World's first fully digital radio transmitter built purely from microprocessor technology

World's first fully digital ra...
The Pizzicato is a breakthrough in wireless technology – radio frequency transmission using only digital technology (Photo: Cambridge Consultants)
The Pizzicato is a breakthrough in wireless technology – radio frequency transmission using only digital technology (Photo: Cambridge Consultants)
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The Pizzicato is a breakthrough in wireless technology – radio frequency transmission using only digital technology (Photo: Cambridge Consultants)
The Pizzicato is a breakthrough in wireless technology – radio frequency transmission using only digital technology (Photo: Cambridge Consultants)

For the first time in history, a prototype radio has been created that is claimed to be completely digital, generating high-frequency radio waves purely through the use of integrated circuits and a set of patented algorithms without using conventional analog radio circuits in any way whatsoever. This breakthrough technology promises to vastly improve the wireless communications capabilities of everything from 5G mobile technology to the multitude devices aimed at supporting the Internet of Things (IoT).

The significance of this new technology cannot be overstated: Every aspect of radio frequency generation is said to be created using a string of digital bits, and nothing else. There are no analog circuits, no filters, no chokes, none of the traditional circuitry and components expected in a radio transmitter. Consisting of a mere handful of components, including a couple of integrated circuits, an antenna, and not much else, the transmitter – dubbed Pizzicato – promises to change the face of wireless transmission.

Created by Cambridge Consultants, the initial trials of the Pizzicato have been claimed to show that it has fully met all the expectations of its myriad performance requirements. But more than this, the Pizzicato has brought bulky radio circuits down to microprocessor levels, with the promise of even smaller, more efficient uses of the technology in future.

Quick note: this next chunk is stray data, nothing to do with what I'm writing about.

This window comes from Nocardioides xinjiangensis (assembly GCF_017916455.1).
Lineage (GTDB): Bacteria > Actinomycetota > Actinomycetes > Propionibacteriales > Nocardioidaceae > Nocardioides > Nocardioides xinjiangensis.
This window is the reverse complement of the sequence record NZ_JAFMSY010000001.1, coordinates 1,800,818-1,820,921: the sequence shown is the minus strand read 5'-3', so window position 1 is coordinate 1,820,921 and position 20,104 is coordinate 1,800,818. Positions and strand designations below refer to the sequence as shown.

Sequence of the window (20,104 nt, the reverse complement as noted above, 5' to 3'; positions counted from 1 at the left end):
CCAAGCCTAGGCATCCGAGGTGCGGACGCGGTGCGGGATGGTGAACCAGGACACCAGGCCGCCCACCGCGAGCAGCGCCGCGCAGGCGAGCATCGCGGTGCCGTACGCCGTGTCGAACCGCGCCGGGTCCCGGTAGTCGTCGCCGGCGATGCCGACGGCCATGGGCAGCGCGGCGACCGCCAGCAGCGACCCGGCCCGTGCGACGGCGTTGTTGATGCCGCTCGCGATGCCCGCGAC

"Our first trial of the technology has created 14 simultaneous cellular base station signals," said Monty Barlow, director of wireless technology at Cambridge Consultants. "But it is the potential which is so exciting. Like mainstream microprocessing, a Pizzicato-based radio would directly benefit from Moore’s Law – shrinking in cost, size and power consumption with each new generation of silicon fabrication."

In recent years, as ever more users move on to mobile broadband and devices bound for the IoT come on line, electronics designers have sought ever greater improvements in the data rates that can be jammed into channels on the wireless spectrum. However, the limits of what can be achieved using analog circuits or even the more advanced analog-digital amalgams used in software-defined radio (SDR) are rapidly approaching their useful limits.

In addition, the limited availability of radio spectrum bands, particularly in the more popular lower frequency ranges (less than 1 GHz), is being exacerbated due to their popularity. That is, with the lower frequencies ability to travel further distances or pass more easily through walls and other solid objects being far greater than that of higher frequencies, they provide more reliable and consistent connections for users, therefore making them much more desirable for wireless equipment manufacturers.